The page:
We were not really aware of any other non-clinical partners in the area. (It turns out there are actually a few in the area)  So we decided to arrange an exploratory meeting in early January 2013 with the Contracts Department of the PCT to gauge their position on such a move by us.

They were very positive and could see no reason as to why this would not be approved and felt it was a good move for the stability and the future of the practice.

After this we had a further meeting with our accountants who also were very positive on the idea. I had worked closely with them for several years so they knew our dynamics and realised this could work well for us.

They were keen for us to proceed and whilst they had other surgeries that had gone down this route, ours would be one of the smaller practices.

They were very fair in their advice warning of the pitfalls but also of the advantages to both sides. We then asked them to put together figures for remuneration etc.

In the meantime we contacted our solicitors who were not as enthusiastic as we were. No bad thing as it focused the mind on the real issues of what if?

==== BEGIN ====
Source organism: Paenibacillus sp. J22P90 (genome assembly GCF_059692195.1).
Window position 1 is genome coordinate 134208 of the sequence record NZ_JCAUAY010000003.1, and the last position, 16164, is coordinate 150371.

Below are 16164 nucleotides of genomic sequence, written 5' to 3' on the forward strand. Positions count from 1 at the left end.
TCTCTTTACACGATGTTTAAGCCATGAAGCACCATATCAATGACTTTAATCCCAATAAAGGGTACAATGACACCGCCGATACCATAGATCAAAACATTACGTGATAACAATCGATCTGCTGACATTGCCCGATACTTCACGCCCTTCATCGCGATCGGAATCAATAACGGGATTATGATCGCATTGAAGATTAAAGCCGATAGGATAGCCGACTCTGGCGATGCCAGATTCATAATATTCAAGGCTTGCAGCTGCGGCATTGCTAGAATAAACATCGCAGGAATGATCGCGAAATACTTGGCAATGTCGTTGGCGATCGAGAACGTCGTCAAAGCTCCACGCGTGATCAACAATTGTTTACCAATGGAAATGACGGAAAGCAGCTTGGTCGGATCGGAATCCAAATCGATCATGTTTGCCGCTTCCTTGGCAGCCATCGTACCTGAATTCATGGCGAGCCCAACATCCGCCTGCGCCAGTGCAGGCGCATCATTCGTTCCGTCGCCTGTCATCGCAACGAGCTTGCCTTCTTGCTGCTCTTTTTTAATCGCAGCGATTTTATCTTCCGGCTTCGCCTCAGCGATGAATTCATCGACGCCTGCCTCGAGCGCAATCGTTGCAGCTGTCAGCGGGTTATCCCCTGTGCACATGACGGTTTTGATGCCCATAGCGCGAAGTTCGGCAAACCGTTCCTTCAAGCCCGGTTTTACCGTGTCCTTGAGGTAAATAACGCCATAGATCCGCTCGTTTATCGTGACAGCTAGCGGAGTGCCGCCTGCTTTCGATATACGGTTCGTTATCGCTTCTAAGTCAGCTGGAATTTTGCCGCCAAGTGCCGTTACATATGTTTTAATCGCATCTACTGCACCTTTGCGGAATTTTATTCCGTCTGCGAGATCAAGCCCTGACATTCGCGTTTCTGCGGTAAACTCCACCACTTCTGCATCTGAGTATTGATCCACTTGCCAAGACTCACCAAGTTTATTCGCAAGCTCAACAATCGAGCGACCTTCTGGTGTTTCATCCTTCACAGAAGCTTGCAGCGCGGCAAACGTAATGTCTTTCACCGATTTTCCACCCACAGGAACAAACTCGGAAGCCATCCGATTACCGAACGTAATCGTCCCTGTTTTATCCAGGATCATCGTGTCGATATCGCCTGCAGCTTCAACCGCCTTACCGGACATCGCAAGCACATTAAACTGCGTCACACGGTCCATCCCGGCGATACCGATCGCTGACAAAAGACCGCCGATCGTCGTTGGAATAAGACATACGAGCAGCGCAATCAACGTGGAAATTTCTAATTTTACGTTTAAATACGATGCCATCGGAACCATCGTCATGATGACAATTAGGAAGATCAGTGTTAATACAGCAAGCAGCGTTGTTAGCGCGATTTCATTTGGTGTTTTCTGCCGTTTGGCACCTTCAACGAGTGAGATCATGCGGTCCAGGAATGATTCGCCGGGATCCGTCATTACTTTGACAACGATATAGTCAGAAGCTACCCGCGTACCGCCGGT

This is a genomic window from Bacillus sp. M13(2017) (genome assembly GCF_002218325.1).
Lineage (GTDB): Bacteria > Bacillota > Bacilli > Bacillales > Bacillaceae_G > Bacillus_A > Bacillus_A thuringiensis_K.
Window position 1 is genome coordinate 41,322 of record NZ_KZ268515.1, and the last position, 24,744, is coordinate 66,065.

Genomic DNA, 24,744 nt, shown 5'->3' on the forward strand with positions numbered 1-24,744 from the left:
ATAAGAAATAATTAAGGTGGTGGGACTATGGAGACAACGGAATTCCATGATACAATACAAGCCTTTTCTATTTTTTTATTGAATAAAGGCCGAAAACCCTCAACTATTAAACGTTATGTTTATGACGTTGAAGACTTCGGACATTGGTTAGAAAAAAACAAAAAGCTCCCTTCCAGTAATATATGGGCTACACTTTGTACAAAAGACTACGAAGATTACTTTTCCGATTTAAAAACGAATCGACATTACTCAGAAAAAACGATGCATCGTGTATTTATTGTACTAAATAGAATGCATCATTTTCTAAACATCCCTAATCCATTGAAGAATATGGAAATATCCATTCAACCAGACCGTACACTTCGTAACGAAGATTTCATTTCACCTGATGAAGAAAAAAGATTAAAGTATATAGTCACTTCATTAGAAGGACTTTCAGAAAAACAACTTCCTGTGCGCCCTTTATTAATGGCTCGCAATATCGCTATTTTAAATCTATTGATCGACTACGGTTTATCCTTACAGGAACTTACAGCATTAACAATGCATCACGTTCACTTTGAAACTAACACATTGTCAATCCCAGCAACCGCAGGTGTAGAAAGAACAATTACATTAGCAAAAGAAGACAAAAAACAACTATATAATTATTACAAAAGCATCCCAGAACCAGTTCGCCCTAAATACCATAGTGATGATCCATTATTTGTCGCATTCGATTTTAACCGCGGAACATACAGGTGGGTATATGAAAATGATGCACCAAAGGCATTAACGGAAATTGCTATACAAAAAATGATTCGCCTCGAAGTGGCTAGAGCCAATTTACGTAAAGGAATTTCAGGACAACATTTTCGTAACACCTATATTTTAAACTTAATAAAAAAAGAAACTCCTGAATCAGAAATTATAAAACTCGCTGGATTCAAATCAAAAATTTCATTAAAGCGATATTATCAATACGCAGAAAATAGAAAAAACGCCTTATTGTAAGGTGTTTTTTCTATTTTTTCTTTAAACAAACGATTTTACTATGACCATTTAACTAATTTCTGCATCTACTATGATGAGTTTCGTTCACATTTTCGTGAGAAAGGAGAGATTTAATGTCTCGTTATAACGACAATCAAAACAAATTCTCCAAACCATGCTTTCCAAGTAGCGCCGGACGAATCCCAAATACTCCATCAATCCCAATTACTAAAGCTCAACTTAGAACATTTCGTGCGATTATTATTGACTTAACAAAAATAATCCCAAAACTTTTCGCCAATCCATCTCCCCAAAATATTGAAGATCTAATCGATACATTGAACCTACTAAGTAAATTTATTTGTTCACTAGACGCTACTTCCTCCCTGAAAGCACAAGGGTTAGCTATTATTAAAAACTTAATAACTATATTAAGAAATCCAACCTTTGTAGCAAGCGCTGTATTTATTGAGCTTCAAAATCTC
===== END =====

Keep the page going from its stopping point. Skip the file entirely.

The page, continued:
During the next few weeks the existing partner and I spoke regularly and discussed the events as they were unfolding.  With the demise of the PCT on March 31st 2013 we felt that if we were going to proceed we would need to move sooner rather than later whilst we had positive support from the then PCT.

The partner and I had also discussed plans for the future development of the practice and also how we see the next few years ahead realising we cannot keep still.

It was quite clear that we were both of a similar mind and that the more we spoke the more I felt it was a right decision for me. The existing partner was concerned that I was happy to proceed and that he was being fair and that I knew any potential risks.